What is financial literacy and why is it important? It’s knowledge employees need to reduce financial stress and financial wellness programs can help them improve it.
Over 40 percent of employees are too worried about their financial situation today to think about the future, according to a survey by BlackRock.
Despite mounting financial stress, many prioritize convenience over savings. A third of employees would choose to take $1,000 now rather than wait a year for $3,000 and two-fifths of employees would quadruple their transportation costs to save 20 minutes, according to new research by PurePoint Financial.
“Our survey found that 1 in 3 people in the U.S. don’t feel in control of their finances and half are too embarrassed to talk about their savings with their friends,” said Pierre Habis, president of PurePoint Financial.
Habis continued, “We understand how important financial security is to all of us and that saving may seem daunting, but it just takes minor adjustments, such as creating financial goals, setting aside whatever you can manage from each paycheck or searching for better interest rates for your savings account.”
Habis makes it sound easy, but most Americans don’t know where to begin when it comes to improving their financial wellness. What he refers to as minor adjustments could feel like major fundamental changes to a family that lacks financial literacy.
What is Financial Literacy?
Financial literacy is an understanding of the skills and knowledge that allows an individual to make informed and effective decisions with all of their financial resources. It encompasses budgeting, saving, investing, and includes anything and everything that deals with money management.
Why is Financial Literacy Important?
Financial literacy is important because it can help people with high levels of debt correct course and better prepare themselves for retirement.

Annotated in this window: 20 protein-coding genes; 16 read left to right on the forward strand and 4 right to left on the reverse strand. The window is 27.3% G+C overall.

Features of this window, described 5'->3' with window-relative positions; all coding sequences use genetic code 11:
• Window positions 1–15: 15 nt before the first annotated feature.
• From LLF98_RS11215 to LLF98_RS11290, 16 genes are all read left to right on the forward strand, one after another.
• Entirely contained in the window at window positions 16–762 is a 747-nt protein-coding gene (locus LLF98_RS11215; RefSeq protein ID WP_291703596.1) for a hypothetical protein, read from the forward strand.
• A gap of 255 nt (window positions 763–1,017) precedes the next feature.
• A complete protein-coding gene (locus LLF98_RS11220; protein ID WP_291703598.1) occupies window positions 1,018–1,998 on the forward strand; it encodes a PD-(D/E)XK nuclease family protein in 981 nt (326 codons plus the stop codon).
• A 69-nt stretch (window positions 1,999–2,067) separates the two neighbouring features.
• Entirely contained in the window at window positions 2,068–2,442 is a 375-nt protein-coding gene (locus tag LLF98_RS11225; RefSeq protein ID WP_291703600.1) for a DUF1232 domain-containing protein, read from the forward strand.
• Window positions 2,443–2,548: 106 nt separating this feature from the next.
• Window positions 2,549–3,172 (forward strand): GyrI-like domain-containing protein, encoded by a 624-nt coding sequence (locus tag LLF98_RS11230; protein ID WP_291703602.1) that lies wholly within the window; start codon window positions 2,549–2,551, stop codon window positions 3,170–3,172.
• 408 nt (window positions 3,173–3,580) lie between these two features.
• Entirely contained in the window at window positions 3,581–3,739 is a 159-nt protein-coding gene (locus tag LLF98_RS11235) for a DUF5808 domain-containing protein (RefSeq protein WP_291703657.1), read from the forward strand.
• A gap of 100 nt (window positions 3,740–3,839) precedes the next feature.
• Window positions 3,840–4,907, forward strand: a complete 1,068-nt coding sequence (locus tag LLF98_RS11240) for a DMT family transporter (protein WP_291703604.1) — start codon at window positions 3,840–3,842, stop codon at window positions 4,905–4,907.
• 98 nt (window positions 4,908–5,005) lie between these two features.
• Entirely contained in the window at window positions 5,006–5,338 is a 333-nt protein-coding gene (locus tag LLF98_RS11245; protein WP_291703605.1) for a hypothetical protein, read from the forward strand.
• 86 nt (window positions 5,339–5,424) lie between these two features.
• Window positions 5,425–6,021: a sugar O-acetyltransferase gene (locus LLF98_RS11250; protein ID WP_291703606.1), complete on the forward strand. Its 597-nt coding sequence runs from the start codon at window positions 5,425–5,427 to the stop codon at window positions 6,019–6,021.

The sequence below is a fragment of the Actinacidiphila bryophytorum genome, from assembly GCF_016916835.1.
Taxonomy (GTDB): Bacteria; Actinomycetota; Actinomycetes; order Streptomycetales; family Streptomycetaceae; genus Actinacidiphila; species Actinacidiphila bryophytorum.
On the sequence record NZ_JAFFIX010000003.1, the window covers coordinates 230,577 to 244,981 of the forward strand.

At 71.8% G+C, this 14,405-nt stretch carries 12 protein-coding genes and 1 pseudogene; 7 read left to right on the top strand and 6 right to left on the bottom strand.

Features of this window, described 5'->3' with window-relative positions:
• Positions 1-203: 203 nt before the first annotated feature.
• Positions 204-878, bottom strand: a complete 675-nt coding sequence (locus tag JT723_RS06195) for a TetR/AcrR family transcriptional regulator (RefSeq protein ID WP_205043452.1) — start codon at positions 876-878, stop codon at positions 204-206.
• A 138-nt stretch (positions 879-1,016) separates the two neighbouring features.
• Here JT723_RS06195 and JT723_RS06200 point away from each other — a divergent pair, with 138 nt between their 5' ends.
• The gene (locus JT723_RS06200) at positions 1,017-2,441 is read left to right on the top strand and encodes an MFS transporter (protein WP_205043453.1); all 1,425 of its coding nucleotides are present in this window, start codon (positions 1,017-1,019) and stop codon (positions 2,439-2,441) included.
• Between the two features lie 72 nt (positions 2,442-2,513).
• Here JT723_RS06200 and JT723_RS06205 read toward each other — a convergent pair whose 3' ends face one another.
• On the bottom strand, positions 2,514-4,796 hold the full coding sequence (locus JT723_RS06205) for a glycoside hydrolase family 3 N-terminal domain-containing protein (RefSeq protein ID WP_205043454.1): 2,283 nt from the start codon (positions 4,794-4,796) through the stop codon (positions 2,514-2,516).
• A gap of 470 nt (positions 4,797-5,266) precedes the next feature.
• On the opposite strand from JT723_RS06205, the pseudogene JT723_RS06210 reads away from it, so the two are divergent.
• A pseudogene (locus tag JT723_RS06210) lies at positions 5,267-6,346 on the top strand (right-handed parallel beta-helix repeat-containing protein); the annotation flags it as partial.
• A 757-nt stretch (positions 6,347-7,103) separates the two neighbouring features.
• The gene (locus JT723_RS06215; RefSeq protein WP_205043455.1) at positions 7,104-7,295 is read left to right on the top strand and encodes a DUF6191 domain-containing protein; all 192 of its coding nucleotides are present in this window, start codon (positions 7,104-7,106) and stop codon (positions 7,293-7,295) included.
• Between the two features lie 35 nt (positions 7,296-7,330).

Three years after implementing a financial education mandate for high-schoolers in Georgia, Idaho, and Texas, all three states saw increased credit scores and lower delinquency rates on credit accounts, according to a FINRA Investor Education Foundation-funded study.
What Are Financial Wellness Programs?
Financial wellness programs are employer-sponsored programs that help employees regain control of their personal finances. It’s become a popular employee benefit in recent years as the effects of financial stress on employee performance have become more clear. The 2018 Employee Financial Wellness Survey by PwC found:
- 25% of employees report that issues with personal finances have been a distraction at work
- 43% of employees of those distracted by finances at work spend 3 hours or more at work each week thinking about or dealing with issues related to their personal finances
- 11% of employees occasionally miss work due to financial stress
Employees were also asked to complete the sentence “My employer financial wellness program has helped me…” and here’s what financial wellness programs helped them accomplish:
- 41% got their spending under control
- 39% prepared for retirement
- 31% paid off debt
- 27% saved for major goals (home, education)
- 23% better managed their investments/asset allocation
- 12% better managed healthcare expenses or saved for future healthcare expenses
Once employees have the financial literacy they need they can reduce financial stress, start reaching their savings goals and spend less time worrying about money at work.